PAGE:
This year will likely be challenging for real estate financing, as the capital markets for securitized lending products attempt to regain some traction, and the major burden for real estate capital is placed on bank and insurance company balance sheets. Simply put, there's just not enough capital available at the bank level to refinance all the upcoming maturities, not to mention the loans that have already matured this year and extended one or two years. Banks will likely become more aggressive in foreclosing on properties that are not performing and do not service debt if the sponsor cannot re-capitalize the deal.
The outlook for our industry in the long term is promising under the theory that self-storage loan performance will have, once again, proven itself during this recession. The lending community will gain additional comfort with the performance of the asset class as a result of this recession.
Ragsdale: Self-storage will remain a small piece of the overall commercial lending realm, therefore, little attention will be paid to it. Self-storage is being impacted by the fall of other property types and the constraints on credit far more than the property type has been impacted by the economic downturn. Banks that have a special interest and knowledge of self-storage will remain attractive options.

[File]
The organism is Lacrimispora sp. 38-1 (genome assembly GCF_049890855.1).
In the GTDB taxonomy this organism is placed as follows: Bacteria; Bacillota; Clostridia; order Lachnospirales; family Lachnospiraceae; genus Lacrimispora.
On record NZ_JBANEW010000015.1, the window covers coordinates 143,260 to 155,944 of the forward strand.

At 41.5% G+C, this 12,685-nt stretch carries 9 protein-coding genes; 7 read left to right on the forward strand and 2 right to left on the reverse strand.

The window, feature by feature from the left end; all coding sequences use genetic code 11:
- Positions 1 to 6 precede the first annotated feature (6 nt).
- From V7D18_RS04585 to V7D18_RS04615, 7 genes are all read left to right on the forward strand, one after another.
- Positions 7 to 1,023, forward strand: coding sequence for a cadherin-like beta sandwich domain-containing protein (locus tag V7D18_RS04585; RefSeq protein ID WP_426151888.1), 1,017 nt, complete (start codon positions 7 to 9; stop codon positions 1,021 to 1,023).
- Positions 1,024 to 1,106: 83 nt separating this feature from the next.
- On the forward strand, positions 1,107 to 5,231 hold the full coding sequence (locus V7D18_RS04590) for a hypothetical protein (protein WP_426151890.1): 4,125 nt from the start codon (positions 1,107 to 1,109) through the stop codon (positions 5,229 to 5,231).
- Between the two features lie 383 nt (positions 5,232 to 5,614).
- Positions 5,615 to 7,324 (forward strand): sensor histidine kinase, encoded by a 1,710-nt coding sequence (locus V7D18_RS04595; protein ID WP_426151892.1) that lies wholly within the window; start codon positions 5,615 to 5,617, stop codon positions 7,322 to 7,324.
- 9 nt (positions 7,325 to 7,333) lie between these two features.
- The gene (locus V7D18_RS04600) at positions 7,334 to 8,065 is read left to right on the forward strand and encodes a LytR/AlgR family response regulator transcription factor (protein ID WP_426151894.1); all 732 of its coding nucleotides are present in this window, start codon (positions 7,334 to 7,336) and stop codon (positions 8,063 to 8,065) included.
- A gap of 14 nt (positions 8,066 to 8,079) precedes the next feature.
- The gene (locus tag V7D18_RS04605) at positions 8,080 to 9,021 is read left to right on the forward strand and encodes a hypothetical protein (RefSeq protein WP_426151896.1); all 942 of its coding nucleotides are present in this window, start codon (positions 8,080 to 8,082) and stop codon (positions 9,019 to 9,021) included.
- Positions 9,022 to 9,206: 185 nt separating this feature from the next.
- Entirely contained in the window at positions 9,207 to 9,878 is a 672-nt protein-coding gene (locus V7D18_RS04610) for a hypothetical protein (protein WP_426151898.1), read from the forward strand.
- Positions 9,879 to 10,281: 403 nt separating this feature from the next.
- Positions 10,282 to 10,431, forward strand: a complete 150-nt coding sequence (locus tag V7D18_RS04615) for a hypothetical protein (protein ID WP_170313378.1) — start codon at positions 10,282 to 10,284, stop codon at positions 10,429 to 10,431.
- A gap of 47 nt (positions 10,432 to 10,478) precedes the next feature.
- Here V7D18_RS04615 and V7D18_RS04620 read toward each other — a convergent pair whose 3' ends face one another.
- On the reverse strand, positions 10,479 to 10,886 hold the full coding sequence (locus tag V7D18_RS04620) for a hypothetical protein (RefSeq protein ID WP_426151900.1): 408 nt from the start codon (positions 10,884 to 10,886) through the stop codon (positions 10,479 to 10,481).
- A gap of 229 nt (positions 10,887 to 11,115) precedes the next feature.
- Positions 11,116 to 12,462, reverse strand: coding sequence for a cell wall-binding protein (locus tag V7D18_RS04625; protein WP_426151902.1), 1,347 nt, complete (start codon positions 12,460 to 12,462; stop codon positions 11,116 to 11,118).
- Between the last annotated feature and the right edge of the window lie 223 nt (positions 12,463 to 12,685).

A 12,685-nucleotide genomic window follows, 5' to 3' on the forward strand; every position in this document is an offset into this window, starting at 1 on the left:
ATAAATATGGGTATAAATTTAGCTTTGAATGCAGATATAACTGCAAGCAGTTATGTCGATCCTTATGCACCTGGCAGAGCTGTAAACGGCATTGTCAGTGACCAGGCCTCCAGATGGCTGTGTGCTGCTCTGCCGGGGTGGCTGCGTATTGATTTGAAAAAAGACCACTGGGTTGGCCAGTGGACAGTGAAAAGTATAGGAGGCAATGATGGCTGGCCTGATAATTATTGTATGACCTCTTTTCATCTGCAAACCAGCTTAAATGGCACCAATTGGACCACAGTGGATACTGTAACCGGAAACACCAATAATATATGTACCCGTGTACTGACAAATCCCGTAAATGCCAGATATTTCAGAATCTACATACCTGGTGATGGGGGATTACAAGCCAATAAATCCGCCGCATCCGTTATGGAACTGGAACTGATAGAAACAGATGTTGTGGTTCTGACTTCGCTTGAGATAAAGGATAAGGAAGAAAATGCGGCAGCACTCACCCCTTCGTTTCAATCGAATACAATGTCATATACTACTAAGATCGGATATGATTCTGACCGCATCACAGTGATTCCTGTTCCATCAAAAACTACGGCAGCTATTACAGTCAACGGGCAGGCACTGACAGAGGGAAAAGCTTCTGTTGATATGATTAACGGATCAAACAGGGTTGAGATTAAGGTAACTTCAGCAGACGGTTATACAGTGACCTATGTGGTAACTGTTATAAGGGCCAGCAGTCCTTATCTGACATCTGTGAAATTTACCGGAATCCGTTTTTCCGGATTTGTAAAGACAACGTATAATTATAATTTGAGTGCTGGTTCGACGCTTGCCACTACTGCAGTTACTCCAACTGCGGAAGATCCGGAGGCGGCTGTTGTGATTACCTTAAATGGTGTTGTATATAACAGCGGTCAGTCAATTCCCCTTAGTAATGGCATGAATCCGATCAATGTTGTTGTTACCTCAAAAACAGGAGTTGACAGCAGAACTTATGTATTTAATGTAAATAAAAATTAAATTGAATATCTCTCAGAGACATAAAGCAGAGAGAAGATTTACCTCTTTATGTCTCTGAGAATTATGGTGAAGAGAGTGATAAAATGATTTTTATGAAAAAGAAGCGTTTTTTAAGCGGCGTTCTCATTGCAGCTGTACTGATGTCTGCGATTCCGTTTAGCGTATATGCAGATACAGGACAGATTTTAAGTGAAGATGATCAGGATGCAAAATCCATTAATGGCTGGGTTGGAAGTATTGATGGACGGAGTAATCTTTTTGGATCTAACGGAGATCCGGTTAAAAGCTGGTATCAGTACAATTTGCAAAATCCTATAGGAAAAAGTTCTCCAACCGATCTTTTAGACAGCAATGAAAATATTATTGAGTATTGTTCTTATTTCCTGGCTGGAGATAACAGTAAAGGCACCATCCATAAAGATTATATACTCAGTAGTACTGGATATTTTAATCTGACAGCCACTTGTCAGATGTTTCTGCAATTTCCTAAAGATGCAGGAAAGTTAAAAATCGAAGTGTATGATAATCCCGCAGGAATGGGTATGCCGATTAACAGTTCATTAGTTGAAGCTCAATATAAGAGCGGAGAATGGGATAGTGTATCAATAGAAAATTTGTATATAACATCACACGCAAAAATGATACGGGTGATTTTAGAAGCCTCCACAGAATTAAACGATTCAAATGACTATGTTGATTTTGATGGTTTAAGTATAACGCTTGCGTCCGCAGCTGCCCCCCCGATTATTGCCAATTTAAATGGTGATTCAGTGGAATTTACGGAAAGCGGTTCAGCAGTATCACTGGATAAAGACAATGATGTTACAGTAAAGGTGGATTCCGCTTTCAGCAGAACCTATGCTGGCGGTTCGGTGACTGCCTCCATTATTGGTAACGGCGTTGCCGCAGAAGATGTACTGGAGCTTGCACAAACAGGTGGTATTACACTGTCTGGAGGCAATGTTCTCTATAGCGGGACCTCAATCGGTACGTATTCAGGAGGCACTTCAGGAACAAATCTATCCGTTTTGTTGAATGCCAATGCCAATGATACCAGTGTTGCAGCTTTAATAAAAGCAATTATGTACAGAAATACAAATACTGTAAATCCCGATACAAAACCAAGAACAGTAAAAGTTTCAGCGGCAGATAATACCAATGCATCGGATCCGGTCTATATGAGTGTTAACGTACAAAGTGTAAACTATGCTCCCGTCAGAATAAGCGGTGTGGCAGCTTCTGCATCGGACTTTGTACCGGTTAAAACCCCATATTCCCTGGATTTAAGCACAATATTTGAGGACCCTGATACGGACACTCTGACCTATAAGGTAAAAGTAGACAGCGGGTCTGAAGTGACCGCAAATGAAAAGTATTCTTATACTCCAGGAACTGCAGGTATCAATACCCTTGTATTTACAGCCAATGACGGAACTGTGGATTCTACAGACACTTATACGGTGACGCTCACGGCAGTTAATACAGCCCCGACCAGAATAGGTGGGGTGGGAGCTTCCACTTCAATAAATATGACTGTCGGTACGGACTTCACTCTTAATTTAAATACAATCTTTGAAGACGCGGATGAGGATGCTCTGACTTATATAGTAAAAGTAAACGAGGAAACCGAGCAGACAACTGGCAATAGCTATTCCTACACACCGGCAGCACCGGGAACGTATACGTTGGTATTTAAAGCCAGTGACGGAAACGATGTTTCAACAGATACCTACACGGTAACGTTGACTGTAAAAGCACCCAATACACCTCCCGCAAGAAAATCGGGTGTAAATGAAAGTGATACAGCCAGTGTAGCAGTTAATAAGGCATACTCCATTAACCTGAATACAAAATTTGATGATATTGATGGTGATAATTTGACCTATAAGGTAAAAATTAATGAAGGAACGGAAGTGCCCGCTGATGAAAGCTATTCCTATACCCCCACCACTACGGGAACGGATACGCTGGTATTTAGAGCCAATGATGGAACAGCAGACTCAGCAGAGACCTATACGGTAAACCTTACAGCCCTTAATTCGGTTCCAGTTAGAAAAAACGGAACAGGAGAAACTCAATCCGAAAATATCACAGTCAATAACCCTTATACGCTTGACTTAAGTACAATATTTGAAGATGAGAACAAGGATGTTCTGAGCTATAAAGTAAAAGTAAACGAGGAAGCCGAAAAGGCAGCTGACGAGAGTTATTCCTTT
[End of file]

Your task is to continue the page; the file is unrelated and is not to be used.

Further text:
Campbell: Slow. People are either afraid to make the commitment due to the economy or, if they do want to build or expand, financing seems to be one of their biggest hurdles. If they're able to get financing, the terms are favorable.
Wright: Challenging. Over the past 18 months, we've seen a significant slowdown in ground-up construction. That being said, it's the opinion of many experts, myself included, that if you have a site that would lend itself to a new facility ... what a great time to build! Overall construction costs are the lowest I've seen in 15 years.
Campbell: Financing seems to be the biggest hurdle from the builders and developers we talk to.
Wright: Without question, it's the ability to obtain financing. We're living in an imperfect world when it comes to lending. Bottom line is that many banks are just not willing to take any risks with ground-up construction. My advice is to be persistent and patient with the banks. There are still many of them out there that have an appetite for ground-up construction.
Barry: There are many fully approved sites for self-storage on the market today. The lack of development financing has virtually closed this market for the time being. For the same reasons, we suspect fewer investors will begin the land-development process until some of this supply clears the market.
Chiswell: There's no question that we have a much more competitive environment, but there are still sites that could be developed. I know several owners with uniquely attractive locations that will be built in the year ahead. Anyone looking to develop a site is under increased pressure to have a very detailed loan package with an independent feasibility study.